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Is there an optimun forward pressure for ski bindings? - Page 2

post #31 of 39

Best advice, read some of the heated binding threads and go from there.  Don't get caught up in the binding specific portion of discussions.

post #32 of 39
Thread Starter 
Quote:
Originally Posted by oldschoolskier View Post
 

Best advice, read some of the heated binding threads and go from there.  Don't get caught up in the binding specific portion of discussions.

Right now there are 8 pairs of bindings sitting in my basement - 3 Look Axial, 3 Tyrolia Free Flex, 1 Marker, and 1 Vist, and it is only the Vist which has spooked me because the others have never popped prematurely, only the Vist. And it is only the Vist which has unintentionally provided me with a way to dial in the forward pressure to within a whisker. Naturally I want to make the most of that feature even if there is no documentation about doing so. Unfortunately the Vist is inseparable from the best GS ski (Nordica Dobermann GS Pro) that I have had to date, so I want to keep using it.

 

Thanks for your encouragement.

post #33 of 39

The next things I would ask is:

 

  • Have you checked the binding and does the DIN settings fall within specs with a binding testing tool.
  • Did you have snow under your boot.
  • How do you know it was premature release.
  • How do you know it was not a correct release.

 

Finally, have you downloaded a Vist manual? If not go looking very easy to find, took me all of about 10 seconds.

post #34 of 39
Quote:
Originally Posted by montreal View Post
 

 

Now if only this principle applied to ski bindings.....you could set your DIN according to your skiing handicap....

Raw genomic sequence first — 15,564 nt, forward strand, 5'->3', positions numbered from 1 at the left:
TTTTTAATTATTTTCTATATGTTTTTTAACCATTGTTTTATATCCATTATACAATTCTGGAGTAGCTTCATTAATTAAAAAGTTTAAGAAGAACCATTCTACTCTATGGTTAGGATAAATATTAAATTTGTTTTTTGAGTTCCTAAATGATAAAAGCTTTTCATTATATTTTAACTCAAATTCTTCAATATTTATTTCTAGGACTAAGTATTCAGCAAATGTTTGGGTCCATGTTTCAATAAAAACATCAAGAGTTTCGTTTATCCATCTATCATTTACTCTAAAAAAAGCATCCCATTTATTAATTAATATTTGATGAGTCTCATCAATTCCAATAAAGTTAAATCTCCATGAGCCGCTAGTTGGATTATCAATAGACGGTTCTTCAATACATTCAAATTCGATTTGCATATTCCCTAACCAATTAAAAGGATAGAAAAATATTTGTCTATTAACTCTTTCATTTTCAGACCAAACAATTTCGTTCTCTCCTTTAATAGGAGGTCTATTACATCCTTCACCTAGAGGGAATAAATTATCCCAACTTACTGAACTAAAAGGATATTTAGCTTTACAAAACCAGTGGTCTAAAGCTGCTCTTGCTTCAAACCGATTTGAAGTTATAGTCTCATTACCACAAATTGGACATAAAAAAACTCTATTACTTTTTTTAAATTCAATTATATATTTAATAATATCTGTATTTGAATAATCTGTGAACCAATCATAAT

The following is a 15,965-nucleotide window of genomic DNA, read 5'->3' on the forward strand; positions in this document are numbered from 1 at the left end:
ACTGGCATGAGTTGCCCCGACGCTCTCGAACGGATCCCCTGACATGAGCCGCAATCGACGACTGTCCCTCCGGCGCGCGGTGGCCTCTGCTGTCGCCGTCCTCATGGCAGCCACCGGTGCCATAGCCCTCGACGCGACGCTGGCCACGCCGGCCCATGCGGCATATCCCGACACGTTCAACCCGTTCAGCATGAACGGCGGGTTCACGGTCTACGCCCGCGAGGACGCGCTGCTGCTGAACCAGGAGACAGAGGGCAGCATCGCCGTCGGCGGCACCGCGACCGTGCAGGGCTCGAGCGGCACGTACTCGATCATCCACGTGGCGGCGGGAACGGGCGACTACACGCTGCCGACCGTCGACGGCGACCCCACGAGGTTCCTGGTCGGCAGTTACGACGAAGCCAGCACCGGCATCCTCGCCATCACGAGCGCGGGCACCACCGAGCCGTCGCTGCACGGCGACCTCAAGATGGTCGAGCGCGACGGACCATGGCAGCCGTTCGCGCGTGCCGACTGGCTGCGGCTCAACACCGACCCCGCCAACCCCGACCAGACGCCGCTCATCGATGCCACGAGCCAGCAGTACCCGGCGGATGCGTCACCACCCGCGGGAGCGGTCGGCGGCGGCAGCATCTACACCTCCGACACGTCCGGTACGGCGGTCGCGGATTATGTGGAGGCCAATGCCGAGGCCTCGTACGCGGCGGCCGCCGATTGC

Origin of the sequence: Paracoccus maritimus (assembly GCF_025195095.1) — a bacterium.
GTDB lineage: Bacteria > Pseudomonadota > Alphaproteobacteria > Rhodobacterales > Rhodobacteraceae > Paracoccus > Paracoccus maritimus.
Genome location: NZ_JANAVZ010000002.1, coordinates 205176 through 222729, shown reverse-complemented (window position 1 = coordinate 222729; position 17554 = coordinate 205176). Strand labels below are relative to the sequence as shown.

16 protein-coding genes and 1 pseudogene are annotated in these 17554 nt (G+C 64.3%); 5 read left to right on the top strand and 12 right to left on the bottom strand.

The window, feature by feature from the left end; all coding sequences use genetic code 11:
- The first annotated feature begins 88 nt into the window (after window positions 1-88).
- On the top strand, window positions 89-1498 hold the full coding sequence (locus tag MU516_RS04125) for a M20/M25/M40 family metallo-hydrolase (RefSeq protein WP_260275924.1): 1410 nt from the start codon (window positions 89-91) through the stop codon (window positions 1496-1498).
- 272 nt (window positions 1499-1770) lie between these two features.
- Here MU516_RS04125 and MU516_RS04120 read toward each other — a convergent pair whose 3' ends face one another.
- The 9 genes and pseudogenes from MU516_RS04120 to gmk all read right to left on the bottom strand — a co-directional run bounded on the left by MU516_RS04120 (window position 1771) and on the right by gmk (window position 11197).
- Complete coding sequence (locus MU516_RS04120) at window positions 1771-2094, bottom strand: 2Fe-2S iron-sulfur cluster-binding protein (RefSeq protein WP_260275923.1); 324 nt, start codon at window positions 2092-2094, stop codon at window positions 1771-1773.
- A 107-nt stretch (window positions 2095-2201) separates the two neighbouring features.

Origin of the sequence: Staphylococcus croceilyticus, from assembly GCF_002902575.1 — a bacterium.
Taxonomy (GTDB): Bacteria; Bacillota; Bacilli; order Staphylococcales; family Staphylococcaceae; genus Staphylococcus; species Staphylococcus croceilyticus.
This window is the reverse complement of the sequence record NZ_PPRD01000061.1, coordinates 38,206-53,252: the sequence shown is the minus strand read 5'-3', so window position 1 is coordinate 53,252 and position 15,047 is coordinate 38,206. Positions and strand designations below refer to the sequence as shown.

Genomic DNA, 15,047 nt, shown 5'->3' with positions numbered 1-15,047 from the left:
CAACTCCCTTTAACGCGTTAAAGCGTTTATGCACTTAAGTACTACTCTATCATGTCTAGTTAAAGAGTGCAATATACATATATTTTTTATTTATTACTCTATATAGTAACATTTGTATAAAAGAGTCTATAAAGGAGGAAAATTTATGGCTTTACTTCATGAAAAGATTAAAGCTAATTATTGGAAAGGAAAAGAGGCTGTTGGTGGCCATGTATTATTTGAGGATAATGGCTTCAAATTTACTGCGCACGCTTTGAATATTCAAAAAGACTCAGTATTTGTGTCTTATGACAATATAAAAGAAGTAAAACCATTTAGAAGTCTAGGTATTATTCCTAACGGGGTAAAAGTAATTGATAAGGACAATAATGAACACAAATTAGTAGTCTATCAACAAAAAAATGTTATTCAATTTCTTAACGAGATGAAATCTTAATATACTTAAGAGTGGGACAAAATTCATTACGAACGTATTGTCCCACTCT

and that would take into consideration bone density and leverage arms which is why a DIN calculator scale was invented in the first place

post #35 of 39
Thread Starter 
Quote:
Originally Posted by oldschoolskier View Post
 

The next things I would ask is:

 

 

  • Have you checked the binding and does the DIN settings fall within specs with a binding testing tool.  ANS: these tools are not available locally.
  • Did you have snow under your boot. ANS: all the racers helped each other scrape our boot soles before the race.
  • How do you know it was premature release. ANS: I did not fall, it popped off in the middle of the turn near the gate and there was no deep rut, I skied another 20 feet on one foot.
  • How do you know it was not a correct release. ANS: if it was a correct release, then that would mean that with most of my weight on the outside ski, my shin pressure exceeded the DIN. Never happened before during 215 race starts with other brands, but this happened on the 17 th. race with Vist.

 

Finally, have you downloaded a Vist manual? If not go looking very easy to find, took me all of about 10 seconds. ANS: I did that in 2013 and the information about the "elastic recovery screw" on page 15 is pretty clear.

post #36 of 39
Thread Starter 
Quote:
Originally Posted by jzamp View Post
 

and that would take into consideration bone density and leverage arms which is why a DIN calculator scale was invented in the first place


sorry, it appears that you didn't get oldgoat's joke about handicap scores in golf and my joke about handicap scores in skiing.....all with respect to ski binding settings, or maybe I didn't get your joke, if there was one.

post #37 of 39
Two things.

One release does not mean pre-mature. It can also just have been the right combination of loadings at the wrong time while not exceeding any one of them individually. This falls under s@&t happens.

The second, get them checked to ensure they meet spec., they won't be the first binding that don't always meet what's printed on them.
post #38 of 39
Thread Starter 
Quote:
Originally Posted by oldschoolskier View Post

Two things.

One release does not mean pre-mature. It can also just have been the right combination of loadings at the wrong time while not exceeding any one of them individually. This falls under s@&t happens.

The second, get them checked to ensure they meet spec., they won't be the first binding that don't always meet what's printed on them.